Tutu gets honorary doctorate
Bloemfontein - Archbishop Emeritus Desmond Tutu was awarded an honorary doctorate by the University of the Free State on Thursday.
The dean of the UFS's Faculty of Theology, Professor Francois Tolmie, said the university honoured Tutu for his contribution as theologian, through his teaching and the books he wrote.
He said Tutu also played a role in bringing about reconciliation in South Africa as well as in the rest of the world.
UFS Rector Jonathan Jansen said the university was honouring a "great son of South Africa" who made a tremendous contribution to peace, reconciliation and justice in South Africa and in the world.
Jansen said Tutu was recognised around the world as a moral leader committed to the human rights of all people.
"My heart leaps," Tutu said in reaction to questions about him receiving an honorary degree from the UFS.
"Especially, coming at a time after a traumatic event in the life of this institution," he said at the launch of the International Institute for Studies in Race, Reconciliation and Social Justice after receiving the honorary degree.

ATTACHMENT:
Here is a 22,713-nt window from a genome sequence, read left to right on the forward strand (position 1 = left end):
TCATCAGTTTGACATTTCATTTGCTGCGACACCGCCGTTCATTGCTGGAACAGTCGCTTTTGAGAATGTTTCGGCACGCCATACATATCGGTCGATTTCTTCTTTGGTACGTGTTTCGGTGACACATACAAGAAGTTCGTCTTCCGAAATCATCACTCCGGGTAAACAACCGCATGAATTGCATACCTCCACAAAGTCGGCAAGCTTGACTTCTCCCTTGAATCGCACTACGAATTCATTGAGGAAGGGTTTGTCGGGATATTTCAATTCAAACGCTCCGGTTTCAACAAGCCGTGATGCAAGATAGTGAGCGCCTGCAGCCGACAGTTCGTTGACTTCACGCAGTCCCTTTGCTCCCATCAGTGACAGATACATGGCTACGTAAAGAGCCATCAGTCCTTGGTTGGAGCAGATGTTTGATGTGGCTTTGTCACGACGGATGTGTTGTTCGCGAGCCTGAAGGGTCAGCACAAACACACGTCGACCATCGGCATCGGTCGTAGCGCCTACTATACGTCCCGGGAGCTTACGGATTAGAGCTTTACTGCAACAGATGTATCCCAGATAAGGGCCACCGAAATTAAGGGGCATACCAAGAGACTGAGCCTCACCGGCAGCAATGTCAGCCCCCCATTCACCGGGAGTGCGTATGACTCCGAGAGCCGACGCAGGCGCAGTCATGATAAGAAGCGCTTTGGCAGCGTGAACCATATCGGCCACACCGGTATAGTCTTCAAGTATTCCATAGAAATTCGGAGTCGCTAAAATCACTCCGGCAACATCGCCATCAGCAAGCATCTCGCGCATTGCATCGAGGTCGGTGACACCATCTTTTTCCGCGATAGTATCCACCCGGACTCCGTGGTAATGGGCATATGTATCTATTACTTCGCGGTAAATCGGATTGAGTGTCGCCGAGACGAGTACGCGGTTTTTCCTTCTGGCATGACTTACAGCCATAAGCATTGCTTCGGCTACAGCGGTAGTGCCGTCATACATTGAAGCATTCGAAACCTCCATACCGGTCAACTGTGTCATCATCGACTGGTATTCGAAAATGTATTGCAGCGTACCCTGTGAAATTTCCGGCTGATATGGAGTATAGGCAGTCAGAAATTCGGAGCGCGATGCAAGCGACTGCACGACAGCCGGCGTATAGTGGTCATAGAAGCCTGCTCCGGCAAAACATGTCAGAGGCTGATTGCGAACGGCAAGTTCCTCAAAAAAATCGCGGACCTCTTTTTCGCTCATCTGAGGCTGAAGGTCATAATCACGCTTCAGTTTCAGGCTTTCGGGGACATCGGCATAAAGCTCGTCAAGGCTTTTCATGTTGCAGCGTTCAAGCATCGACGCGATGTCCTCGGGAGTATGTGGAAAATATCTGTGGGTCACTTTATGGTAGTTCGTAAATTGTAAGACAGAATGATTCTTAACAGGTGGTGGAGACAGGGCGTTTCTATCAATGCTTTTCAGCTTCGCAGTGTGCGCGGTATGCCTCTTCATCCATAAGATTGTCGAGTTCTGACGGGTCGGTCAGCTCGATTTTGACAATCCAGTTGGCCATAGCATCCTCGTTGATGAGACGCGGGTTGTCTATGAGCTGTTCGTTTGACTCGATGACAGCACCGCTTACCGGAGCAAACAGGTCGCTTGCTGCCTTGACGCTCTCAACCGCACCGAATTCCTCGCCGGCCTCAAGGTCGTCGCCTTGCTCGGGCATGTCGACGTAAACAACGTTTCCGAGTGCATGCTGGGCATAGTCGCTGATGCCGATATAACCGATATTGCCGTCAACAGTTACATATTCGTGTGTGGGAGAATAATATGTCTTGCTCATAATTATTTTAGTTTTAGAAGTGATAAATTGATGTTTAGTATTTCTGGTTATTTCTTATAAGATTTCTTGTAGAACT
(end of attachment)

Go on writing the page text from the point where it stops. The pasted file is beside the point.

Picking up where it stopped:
He said it was a wonderful experience to come to an institution knowing that a healing process had begun.
Tutu commended Jansen for the "courage" he had shown and the decisions he had made.
The establishment of the institute was a further indication that "this place (UFS) will be turned upside down" in many ways.
Relating an old story of travelling through the Free State, Tutu said black people were not even allowed to enter a shop.
"To think you could not go into a shop, incredible, you had to go to a window. You had to carry 'padkos' (provisions)," said Tutu while breaking into his well-known laugh.
At a later stage he again spontaneously burst out laughing: "But it is wonderful to be here, walking around here. Fantastic, you have to pinch yourself", Tutu said.
Referring to the Reitz racial incident three years ago, Tutu said what the boys had done was wrong and he thought the idea behind the forming of the institute was because the boys "were as much victims of a vicious system.
"You lose your humanity on both sides and our work in this beautiful South Africa is; let us recover our humanity. Even the perpetrators remain a child of God."
Tutu said people should not forget atrocities because they would then not value the democratic South Africa.